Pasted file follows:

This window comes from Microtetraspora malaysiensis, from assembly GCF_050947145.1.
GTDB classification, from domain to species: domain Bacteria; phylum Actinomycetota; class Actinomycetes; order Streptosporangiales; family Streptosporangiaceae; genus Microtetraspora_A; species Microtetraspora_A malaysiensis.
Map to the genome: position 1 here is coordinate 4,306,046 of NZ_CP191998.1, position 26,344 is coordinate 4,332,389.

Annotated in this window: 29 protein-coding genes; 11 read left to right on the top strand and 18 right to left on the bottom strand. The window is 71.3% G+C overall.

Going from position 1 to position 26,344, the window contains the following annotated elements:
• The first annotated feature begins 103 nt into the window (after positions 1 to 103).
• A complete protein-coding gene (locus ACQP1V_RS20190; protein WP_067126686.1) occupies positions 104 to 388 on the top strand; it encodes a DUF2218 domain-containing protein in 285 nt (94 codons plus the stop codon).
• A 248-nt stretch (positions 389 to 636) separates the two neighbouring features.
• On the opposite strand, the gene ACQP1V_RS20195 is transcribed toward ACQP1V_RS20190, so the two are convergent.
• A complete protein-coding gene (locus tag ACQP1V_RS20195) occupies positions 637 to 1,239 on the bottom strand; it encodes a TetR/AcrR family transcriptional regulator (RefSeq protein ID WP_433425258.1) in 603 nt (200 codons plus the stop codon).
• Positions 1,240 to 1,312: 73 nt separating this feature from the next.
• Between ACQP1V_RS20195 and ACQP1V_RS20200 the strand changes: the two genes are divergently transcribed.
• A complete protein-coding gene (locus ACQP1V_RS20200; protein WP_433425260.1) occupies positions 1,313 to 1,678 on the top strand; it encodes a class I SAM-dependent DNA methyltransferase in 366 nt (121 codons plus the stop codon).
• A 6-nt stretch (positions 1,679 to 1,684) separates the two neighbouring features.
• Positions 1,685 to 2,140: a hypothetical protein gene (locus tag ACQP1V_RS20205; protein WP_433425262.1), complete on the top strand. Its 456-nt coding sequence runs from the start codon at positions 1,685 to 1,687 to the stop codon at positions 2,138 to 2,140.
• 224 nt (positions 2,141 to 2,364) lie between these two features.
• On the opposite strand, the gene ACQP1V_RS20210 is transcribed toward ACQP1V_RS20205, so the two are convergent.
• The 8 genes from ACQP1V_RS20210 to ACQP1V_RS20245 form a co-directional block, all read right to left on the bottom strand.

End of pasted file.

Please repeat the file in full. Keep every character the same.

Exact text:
This window comes from Microtetraspora malaysiensis, from assembly GCF_050947145.1.
GTDB classification, from domain to species: domain Bacteria; phylum Actinomycetota; class Actinomycetes; order Streptosporangiales; family Streptosporangiaceae; genus Microtetraspora_A; species Microtetraspora_A malaysiensis.
Map to the genome: position 1 here is coordinate 4,306,046 of NZ_CP191998.1, position 26,344 is coordinate 4,332,389.

Annotated in this window: 29 protein-coding genes; 11 read left to right on the top strand and 18 right to left on the bottom strand. The window is 71.3% G+C overall.

Going from position 1 to position 26,344, the window contains the following annotated elements:
• The first annotated feature begins 103 nt into the window (after positions 1 to 103).
• A complete protein-coding gene (locus ACQP1V_RS20190; protein WP_067126686.1) occupies positions 104 to 388 on the top strand; it encodes a DUF2218 domain-containing protein in 285 nt (94 codons plus the stop codon).
• A 248-nt stretch (positions 389 to 636) separates the two neighbouring features.
• On the opposite strand, the gene ACQP1V_RS20195 is transcribed toward ACQP1V_RS20190, so the two are convergent.
• A complete protein-coding gene (locus tag ACQP1V_RS20195) occupies positions 637 to 1,239 on the bottom strand; it encodes a TetR/AcrR family transcriptional regulator (RefSeq protein ID WP_433425258.1) in 603 nt (200 codons plus the stop codon).
• Positions 1,240 to 1,312: 73 nt separating this feature from the next.
• Between ACQP1V_RS20195 and ACQP1V_RS20200 the strand changes: the two genes are divergently transcribed.
• A complete protein-coding gene (locus ACQP1V_RS20200; protein WP_433425260.1) occupies positions 1,313 to 1,678 on the top strand; it encodes a class I SAM-dependent DNA methyltransferase in 366 nt (121 codons plus the stop codon).
• A 6-nt stretch (positions 1,679 to 1,684) separates the two neighbouring features.
• Positions 1,685 to 2,140: a hypothetical protein gene (locus tag ACQP1V_RS20205; protein WP_433425262.1), complete on the top strand. Its 456-nt coding sequence runs from the start codon at positions 1,685 to 1,687 to the stop codon at positions 2,138 to 2,140.
• 224 nt (positions 2,141 to 2,364) lie between these two features.
• On the opposite strand, the gene ACQP1V_RS20210 is transcribed toward ACQP1V_RS20205, so the two are convergent.
• The 8 genes from ACQP1V_RS20210 to ACQP1V_RS20245 form a co-directional block, all read right to left on the bottom strand.